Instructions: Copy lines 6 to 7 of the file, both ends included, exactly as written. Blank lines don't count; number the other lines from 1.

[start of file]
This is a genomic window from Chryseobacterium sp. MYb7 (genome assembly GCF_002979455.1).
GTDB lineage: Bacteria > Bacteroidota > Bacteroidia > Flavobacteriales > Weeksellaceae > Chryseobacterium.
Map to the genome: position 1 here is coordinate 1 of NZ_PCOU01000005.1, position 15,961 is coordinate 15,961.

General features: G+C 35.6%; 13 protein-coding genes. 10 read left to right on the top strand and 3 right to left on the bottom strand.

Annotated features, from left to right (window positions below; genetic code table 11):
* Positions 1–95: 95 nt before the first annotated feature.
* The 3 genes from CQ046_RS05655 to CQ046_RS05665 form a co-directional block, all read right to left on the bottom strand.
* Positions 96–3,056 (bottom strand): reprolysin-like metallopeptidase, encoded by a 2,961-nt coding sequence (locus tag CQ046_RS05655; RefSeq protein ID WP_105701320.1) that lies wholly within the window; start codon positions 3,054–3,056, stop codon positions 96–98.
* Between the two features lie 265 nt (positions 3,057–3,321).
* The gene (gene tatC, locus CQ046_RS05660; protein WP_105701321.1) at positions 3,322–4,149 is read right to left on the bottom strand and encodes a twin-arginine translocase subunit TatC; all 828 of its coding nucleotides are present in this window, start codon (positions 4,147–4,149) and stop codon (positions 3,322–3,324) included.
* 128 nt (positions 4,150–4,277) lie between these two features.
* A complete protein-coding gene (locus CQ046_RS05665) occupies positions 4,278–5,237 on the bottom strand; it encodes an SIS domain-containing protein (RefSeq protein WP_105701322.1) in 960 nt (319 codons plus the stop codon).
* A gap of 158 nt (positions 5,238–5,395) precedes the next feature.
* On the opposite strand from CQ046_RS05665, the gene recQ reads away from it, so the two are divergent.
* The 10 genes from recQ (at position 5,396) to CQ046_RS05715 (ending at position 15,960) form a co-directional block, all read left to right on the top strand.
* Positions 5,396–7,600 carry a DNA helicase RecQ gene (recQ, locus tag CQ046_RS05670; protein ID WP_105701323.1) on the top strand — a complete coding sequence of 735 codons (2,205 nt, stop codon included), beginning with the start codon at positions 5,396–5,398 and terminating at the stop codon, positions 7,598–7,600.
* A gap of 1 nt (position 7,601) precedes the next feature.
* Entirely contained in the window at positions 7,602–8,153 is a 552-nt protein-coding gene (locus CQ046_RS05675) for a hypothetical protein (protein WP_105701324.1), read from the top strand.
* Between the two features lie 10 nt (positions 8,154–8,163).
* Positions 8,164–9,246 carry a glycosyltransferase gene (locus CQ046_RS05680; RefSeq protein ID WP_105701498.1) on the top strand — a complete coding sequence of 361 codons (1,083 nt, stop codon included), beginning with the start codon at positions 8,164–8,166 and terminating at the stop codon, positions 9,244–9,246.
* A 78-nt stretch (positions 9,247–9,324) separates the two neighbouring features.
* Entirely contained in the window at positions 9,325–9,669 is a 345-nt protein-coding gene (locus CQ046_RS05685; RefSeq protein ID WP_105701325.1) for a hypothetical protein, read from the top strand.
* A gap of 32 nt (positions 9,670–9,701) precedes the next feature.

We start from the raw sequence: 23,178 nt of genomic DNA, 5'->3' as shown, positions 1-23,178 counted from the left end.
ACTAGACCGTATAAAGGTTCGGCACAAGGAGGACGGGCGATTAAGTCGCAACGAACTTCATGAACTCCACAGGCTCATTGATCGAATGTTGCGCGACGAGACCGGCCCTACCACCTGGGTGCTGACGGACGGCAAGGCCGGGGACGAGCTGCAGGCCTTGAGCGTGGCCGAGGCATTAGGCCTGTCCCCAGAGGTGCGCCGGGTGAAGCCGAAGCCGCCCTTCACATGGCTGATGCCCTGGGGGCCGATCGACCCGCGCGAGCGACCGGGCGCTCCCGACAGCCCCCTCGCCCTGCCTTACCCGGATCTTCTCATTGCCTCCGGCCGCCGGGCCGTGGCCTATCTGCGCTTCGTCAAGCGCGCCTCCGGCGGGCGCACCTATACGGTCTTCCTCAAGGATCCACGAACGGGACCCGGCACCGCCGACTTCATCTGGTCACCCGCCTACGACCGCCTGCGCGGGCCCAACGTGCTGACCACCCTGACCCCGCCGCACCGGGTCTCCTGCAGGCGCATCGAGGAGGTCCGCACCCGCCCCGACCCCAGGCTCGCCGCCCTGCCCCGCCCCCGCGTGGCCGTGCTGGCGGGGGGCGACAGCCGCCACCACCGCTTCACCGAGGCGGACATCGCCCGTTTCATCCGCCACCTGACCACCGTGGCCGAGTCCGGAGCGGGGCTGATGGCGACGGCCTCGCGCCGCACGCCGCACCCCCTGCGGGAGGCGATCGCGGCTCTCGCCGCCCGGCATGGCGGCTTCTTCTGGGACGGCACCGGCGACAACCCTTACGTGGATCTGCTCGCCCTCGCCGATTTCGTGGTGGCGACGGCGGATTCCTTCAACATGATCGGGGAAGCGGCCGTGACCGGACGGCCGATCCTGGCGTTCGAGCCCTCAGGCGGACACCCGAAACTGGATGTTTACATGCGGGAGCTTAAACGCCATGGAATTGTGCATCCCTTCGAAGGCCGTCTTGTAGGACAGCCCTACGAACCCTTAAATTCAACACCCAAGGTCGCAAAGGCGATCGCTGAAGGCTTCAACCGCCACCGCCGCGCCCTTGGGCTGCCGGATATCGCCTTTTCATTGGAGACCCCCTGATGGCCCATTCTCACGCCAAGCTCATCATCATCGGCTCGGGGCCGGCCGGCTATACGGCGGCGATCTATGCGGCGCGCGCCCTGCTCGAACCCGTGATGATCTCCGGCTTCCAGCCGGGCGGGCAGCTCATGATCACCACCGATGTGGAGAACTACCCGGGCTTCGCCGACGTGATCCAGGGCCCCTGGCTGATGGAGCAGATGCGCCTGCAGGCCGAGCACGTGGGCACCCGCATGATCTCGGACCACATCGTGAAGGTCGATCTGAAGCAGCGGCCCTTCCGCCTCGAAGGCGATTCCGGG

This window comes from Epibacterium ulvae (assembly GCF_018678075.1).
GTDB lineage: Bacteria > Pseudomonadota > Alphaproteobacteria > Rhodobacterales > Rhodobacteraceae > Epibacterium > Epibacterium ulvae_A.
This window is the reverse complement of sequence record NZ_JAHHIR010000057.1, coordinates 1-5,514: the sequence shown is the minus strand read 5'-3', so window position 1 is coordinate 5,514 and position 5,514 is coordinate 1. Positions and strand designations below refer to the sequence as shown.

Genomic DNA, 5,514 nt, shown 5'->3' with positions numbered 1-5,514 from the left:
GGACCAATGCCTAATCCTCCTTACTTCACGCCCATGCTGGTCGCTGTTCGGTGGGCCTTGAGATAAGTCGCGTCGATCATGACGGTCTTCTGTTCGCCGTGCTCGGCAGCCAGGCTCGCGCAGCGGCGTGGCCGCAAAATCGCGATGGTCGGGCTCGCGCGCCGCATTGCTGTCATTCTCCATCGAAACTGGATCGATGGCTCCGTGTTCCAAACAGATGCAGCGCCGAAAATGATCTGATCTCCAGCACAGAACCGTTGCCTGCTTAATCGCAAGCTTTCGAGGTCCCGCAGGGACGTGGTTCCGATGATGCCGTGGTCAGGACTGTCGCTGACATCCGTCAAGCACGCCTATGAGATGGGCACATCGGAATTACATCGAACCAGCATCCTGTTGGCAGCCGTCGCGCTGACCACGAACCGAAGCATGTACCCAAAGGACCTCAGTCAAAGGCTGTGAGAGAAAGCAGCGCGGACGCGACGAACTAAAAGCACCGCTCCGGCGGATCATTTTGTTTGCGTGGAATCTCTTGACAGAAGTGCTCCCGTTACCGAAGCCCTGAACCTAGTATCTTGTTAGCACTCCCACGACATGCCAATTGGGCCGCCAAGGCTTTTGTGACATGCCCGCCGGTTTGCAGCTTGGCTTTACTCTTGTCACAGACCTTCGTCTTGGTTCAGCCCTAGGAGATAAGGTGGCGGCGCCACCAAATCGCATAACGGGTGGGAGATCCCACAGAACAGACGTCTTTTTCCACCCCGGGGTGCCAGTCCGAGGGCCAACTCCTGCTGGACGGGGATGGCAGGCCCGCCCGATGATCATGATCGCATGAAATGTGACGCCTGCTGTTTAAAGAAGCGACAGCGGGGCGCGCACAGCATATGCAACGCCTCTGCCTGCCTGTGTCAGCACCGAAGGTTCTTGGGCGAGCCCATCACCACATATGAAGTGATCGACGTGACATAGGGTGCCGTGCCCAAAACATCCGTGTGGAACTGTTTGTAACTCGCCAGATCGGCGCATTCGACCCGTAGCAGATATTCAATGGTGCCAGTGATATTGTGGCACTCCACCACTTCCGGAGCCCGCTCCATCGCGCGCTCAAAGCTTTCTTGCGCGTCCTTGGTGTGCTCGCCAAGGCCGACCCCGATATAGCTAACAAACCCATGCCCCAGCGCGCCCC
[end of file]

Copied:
* Positions 1–95: 95 nt before the first annotated feature.
* The 3 genes from CQ046_RS05655 to CQ046_RS05665 form a co-directional block, all read right to left on the bottom strand.